Voting Rights | Virginia Museum of History & Culture
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Voting Rights

To circumvent the Fifteenth amendment to the U.S. Constitution, which guaranteed voting rights to Black men, the 1901–02 Virginia Constitutional Convention required voters to prove their understanding of the state constitution and imposed a NAACP poster of a young African American girl looking into the camera holding a small American flag with the text “Protect Her Future”, “Register And Vote”, and “Black is Beautiful – But You Look Prettier When You Are Registered.”  poll tax of $1.50 to be paid annually by registered voters. The white-majority General Assembly appointed all election registrars, who administered a deliberately complicated process to register voters. These measures achieved the convention’s desired result and reduced voting by poor whites, Black men, and Republicans dramatically. 88,000 fewer voters took part in the 1905 gubernatorial election in comparison to the 1901 election. 

Although the 1902 Virginia Constitution remained in effect, officially, until 1971, its more restrictive voting measures were abolished by the courts and by federal legislation in the 1960s. Literacy tests—such as Virginia's requiring a "reasonable explanation" of any part of the state constitution—disappeared when the Civil Rights Act of 1964 stipulated that anyone with a sixth-grade education was presumed literate. The Twenty-fourth Amendment, ratified in 1964, outlawed poll taxes in federal elections. In 1966 the U.S. Supreme Court, in Harper v. Virginia Board of Elections, banned poll taxes in all elections.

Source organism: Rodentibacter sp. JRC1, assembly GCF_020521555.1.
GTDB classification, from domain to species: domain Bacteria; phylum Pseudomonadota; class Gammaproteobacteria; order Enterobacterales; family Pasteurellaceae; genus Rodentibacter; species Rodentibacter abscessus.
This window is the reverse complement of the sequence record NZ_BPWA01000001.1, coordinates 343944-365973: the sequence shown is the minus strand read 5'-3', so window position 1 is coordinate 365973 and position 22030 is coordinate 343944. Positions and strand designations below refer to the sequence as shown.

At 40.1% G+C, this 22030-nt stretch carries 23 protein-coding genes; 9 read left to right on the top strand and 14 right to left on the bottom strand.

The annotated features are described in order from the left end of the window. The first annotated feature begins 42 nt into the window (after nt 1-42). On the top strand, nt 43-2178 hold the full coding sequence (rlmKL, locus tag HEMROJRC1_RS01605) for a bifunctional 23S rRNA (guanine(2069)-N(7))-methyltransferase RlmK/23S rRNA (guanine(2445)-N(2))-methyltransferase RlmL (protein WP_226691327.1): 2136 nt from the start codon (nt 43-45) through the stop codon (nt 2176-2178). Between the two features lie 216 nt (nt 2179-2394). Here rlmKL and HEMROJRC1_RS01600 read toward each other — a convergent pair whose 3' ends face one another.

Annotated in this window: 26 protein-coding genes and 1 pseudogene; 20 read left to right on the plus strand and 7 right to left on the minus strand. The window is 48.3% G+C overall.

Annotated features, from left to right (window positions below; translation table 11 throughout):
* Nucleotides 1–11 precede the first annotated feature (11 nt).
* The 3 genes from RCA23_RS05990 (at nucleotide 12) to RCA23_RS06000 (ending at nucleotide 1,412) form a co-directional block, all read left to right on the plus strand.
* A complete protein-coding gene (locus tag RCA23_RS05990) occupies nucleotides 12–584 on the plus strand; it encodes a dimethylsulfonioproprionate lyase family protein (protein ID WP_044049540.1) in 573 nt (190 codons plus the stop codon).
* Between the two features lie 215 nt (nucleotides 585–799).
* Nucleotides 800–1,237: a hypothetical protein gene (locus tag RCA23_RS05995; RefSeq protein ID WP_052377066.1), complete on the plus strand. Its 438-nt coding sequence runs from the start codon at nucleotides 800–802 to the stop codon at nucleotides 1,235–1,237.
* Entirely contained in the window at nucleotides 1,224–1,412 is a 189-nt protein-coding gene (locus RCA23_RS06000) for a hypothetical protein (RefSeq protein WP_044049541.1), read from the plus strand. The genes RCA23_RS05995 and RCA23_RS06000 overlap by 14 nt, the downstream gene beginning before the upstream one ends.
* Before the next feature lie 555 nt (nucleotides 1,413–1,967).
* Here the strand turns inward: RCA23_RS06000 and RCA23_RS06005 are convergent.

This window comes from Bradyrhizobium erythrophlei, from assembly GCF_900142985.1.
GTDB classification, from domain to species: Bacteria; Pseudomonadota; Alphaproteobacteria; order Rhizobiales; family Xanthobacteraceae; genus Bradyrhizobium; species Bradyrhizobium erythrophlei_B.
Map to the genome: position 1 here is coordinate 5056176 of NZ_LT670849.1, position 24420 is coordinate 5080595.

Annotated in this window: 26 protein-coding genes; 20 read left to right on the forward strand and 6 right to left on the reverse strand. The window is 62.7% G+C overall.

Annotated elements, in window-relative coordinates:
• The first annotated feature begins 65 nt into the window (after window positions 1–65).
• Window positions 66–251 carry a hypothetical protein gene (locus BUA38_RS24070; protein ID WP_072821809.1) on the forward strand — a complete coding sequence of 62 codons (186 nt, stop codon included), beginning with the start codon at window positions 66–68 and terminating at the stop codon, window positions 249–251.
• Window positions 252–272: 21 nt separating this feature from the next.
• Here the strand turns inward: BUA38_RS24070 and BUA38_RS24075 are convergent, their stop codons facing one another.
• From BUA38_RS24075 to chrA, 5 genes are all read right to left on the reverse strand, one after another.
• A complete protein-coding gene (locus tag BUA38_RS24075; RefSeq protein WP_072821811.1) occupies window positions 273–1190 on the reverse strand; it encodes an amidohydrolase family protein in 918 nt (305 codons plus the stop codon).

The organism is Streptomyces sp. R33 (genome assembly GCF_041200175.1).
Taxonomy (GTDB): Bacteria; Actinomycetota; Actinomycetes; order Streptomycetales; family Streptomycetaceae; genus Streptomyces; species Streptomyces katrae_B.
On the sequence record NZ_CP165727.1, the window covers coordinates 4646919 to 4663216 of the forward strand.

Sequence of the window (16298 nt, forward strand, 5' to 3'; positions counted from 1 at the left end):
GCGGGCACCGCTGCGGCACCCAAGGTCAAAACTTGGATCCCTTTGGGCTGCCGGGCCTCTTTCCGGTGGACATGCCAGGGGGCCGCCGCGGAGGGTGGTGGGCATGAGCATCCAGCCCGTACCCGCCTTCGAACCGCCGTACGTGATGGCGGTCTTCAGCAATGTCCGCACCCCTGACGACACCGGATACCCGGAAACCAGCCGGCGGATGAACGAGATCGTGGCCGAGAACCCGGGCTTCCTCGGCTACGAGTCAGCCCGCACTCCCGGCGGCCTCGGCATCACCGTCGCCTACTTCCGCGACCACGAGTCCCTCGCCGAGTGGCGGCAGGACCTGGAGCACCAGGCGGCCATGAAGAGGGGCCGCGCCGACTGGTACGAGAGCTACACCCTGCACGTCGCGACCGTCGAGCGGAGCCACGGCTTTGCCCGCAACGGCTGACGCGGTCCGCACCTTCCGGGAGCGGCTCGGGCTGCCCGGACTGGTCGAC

Events such as the 1965 "Bloody Sunday" in Selma, Alabama, persuaded President Lyndon Johnson to propose sweeping legislation—most notably the Voting Rights Act, which he signed into law on August 6, 1965. It authorized federal supervision of voter registration wherever fewer than half of eligible voters were registered, which included virtually all of the South. These efforts, supplemented by Black freedom schools, registration drives, and voter rallies, tripled the number of Black voters by 1968, and the number continued to grow thereafter. 

 Black and White Photograph of a young African American boy holding a sign saying, "I'm To(o) Young To Vote - What is your Excuse?" In Virginia the results of enlarging the franchise were immediate, and soon led to an increase in elected Black officials. In 1967 Dr. William F. Reid became the first Black delegate in the General Assembly in 82 years. Hermanze E. Fauntleroy, Jr., of Petersburg, became Virginia’s first Black mayor in 1973. Lawrence Davies and Noel Taylor were elected mayors in Fredericksburg and Roanoke, respectively, in 1976. By 1977, Black members made up a majority of Richmond's city council; by 1985 there were seven Black members of the General Assembly. L. Douglas Wilder, in 1989, became the first Black governor elected in any state—and in 1992 Robert Cortez "Bobby" Scott became the first Black member of Congress elected from Virginia since 1888. 

Newly enfranchised Black voters overwhelmingly supported Democratic candidates, believing that party to be more responsive to their various demands.  In Virginia, the influx of Black voters helped propel the Democratic Party toward much more progressive policies. This development, coupled with opposition to school busing and affirmative programs, convinced many white voters to join the Republican Party, which moved toward more conservative policy positions. 

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